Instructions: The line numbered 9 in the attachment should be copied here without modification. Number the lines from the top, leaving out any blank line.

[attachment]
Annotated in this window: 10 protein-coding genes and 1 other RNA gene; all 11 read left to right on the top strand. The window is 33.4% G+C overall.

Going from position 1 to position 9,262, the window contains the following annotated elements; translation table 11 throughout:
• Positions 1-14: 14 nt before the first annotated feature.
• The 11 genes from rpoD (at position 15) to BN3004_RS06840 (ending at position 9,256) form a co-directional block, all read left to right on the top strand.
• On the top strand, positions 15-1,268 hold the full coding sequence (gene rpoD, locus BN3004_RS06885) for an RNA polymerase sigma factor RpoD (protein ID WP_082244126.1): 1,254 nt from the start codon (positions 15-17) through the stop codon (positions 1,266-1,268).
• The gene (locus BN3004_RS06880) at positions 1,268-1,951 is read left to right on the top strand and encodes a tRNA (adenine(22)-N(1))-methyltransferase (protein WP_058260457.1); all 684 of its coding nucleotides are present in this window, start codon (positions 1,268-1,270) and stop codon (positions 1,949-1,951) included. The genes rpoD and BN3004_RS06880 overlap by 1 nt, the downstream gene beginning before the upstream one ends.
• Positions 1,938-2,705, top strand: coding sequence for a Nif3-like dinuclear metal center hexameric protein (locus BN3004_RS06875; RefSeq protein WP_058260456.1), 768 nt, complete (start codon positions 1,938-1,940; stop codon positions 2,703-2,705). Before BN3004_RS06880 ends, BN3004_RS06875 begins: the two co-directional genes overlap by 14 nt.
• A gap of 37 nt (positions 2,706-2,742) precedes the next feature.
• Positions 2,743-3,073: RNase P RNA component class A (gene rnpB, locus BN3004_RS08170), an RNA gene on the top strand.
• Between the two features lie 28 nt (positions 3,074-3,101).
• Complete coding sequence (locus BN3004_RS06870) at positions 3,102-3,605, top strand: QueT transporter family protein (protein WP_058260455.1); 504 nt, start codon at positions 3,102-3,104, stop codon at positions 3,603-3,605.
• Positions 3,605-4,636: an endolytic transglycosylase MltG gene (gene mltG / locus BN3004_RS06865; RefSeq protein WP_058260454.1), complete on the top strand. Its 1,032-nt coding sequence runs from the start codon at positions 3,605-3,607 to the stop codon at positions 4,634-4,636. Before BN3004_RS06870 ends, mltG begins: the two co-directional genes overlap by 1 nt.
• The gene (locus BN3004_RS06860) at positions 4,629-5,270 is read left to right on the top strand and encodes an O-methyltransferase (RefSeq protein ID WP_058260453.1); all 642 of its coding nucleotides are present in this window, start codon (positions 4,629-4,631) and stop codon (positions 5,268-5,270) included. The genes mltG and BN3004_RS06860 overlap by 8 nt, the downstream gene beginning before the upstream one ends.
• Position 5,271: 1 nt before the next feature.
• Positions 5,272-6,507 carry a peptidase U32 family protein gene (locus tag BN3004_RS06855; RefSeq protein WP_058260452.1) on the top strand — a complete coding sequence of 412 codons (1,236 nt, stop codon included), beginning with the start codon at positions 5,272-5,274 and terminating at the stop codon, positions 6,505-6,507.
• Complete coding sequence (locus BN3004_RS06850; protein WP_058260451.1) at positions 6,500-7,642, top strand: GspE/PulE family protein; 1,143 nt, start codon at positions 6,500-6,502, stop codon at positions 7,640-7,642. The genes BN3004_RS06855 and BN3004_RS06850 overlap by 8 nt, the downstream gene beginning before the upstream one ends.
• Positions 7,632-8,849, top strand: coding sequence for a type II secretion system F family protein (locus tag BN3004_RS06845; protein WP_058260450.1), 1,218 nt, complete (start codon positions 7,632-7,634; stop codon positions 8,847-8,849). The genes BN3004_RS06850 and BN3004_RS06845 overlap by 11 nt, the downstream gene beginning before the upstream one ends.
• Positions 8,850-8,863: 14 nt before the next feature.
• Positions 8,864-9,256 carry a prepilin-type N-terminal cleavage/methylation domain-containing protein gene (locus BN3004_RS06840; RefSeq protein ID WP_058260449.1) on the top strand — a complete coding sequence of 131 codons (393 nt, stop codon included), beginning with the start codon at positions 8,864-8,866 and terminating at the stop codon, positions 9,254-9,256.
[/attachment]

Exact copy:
• Positions 2,743-3,073: RNase P RNA component class A (gene rnpB, locus BN3004_RS08170), an RNA gene on the top strand.